A funny aside is that my Uncle Robbie is supposed to go with my Dad yet changes his mind at the last minute. But the cake still says, "Bon Voyage, Pat and Robbie". They actually crossed out the "and Robbie" with icing. So as a joke, thirty years later, I order a cake for my father's emigration anniversary that says, "Congrats on 30 years in Canada, Pat and Robbie" and I ask the bakery to cross out the "and Robbie" with icing. That's just 'cause I'm pretty goofy. I've mentioned my quirky sense of humour before.

Anyhow, I'm getting off topic a little (as I am wont to do). A year after my father emigrates to Canada, he makes enough to bring my mum and my three eldest siblings over from Dublin. She arrives in 1958. And the next year, her brother Eamonn follows. He arrives in the winter, too. Close to Christmastime. (You'd think my dad might have suggested the summer instead.) And what he brings with him is this 10 pence bowl with a Christmas pudding in it for my mother from hers, with love.

That was 50 years ago. And every Christmas since, my mother has followed her mother's footsteps and made Christmas pudding from scratch in this bowl. The bowl has been stained by 50 years of fruit. Half a century of plums, figs, raisins, currants, orange peel, and mince, among other ingredients. More than that, since the bowl itself is older than my mum. And each year, when she removes the pudding upside down from the bowl, it's our family's Christmas tradition to light that pudding on fire before it gets served with homemade custard. We pour a little brandy over it, turn out the lights and set it aflame. Then we all sing We Wish You A Merry Christmas and dig in, like wolves.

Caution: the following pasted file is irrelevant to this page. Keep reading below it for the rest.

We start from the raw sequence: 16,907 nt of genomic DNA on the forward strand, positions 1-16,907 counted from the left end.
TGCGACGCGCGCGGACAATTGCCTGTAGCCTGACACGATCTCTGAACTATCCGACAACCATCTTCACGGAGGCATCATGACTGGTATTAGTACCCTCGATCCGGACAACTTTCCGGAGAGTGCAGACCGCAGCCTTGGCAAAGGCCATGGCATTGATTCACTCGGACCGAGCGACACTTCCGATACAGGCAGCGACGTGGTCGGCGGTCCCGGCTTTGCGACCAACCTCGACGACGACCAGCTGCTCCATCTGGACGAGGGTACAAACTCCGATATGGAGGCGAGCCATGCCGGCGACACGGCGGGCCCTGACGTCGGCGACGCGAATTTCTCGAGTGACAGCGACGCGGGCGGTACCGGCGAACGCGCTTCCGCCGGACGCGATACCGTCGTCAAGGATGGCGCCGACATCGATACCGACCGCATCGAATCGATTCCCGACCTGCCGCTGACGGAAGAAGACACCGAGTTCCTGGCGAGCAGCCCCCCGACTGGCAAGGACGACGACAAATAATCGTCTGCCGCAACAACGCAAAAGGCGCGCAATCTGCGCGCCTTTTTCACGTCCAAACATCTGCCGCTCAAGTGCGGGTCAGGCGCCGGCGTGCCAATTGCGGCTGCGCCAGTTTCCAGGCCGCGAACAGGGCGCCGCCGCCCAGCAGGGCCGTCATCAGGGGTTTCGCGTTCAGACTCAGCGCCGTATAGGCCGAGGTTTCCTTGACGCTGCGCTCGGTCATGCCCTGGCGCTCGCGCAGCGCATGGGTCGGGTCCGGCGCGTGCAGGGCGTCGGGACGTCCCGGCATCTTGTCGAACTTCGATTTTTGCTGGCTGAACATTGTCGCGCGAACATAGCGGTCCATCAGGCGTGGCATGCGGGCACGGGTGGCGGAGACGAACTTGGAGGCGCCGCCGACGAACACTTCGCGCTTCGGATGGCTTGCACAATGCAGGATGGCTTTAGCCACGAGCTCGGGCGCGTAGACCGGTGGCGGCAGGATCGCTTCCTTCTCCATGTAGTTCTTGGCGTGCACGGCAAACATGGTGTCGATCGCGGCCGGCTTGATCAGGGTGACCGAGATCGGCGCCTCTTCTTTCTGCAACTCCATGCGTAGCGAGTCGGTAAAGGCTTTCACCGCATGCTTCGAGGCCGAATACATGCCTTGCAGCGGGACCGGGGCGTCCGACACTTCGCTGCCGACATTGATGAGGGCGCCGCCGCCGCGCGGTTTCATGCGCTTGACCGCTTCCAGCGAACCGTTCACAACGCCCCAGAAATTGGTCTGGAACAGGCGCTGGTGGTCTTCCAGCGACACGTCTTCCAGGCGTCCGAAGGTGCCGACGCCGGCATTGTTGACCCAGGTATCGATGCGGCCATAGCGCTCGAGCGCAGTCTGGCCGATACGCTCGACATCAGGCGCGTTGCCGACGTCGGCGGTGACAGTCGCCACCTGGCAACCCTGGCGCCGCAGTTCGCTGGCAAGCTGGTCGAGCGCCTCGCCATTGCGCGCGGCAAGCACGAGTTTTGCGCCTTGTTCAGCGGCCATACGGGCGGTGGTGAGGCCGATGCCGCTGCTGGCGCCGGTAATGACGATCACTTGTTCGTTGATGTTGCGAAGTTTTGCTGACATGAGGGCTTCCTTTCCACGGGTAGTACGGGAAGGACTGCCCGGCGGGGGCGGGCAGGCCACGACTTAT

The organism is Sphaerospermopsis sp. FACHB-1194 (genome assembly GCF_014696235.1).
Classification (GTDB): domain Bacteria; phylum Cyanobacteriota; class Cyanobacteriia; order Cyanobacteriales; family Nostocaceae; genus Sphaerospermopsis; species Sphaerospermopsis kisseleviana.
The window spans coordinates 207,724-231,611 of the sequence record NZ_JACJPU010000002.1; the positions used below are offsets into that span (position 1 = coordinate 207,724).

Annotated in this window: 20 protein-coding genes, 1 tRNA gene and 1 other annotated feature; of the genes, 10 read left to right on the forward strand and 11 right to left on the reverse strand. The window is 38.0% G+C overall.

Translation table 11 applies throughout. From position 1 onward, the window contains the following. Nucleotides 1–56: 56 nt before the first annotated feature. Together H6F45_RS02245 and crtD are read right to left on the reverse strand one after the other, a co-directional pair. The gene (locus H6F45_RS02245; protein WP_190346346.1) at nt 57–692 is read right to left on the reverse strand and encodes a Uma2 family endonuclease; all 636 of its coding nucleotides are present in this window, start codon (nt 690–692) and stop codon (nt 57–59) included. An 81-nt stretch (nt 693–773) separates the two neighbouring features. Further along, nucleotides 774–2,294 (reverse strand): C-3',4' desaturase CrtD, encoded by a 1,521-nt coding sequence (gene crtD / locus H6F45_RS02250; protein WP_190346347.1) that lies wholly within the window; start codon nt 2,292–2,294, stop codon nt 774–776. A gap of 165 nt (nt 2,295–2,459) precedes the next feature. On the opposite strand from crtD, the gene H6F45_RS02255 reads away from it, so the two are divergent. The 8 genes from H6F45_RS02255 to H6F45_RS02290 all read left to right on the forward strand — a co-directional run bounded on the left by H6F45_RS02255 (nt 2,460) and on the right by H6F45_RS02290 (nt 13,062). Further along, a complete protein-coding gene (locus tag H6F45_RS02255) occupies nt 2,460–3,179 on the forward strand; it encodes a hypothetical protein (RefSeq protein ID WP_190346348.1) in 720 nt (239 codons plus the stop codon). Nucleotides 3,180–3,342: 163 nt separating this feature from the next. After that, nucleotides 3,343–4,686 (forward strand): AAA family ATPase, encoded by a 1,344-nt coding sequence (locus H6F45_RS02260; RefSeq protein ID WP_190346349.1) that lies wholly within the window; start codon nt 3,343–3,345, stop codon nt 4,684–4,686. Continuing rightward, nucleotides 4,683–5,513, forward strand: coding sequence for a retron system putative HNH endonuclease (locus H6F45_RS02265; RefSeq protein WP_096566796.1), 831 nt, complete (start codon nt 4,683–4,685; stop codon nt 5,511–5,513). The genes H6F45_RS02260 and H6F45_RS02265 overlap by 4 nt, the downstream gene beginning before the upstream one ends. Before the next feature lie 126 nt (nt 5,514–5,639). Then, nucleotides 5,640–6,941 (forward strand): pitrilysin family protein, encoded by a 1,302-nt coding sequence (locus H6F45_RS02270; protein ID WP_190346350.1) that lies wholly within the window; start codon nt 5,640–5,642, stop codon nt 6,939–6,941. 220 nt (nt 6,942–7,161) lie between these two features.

And after 50 years, that's one pretty old flame.

My wee Irish mum makes the best pudding in the world. She did it again this Christmas, in her late 70s. I've asked her for the recipe. And for the bowl, someday.

But I think my twin sister has dibs or something.

Music: We Wish You A Merry Christmas, The Muppets


Brian Miller said...


what a cool tale...i dunno if we have anything that old laying around, other than a patch of tartan in a frame...but i dont have sucha tal to go with mine. i imagine it was hard to leave his family, but it is what he had to do. so cool you still have the bowl. perhaps one day it shall be yours.



johnny said... know how to spin a yarn girl....

...I had totally forgotten that we did the x-mas pudding in our family when I was younger...also torched in the dark...I can still remember the taste....My mom (she's german...but lived in the UK when younger...) says she made it, but the only one I remember was the ones that cam in a big squat tin can like crab meat comes in....perfectly cylindrical like cranberry sauce....great story

ps.: I think I mentioned WINGS OF DESIRE in my post because I had glimpsed it in your favorite movies thing...all of them are favorites of mine...all my sibs and I LOVED WINGS OF DESIRE when it came out...and we all listened to the soundtrack obsessively...the NICK CAVE tune about the carny can still take me back...awesome...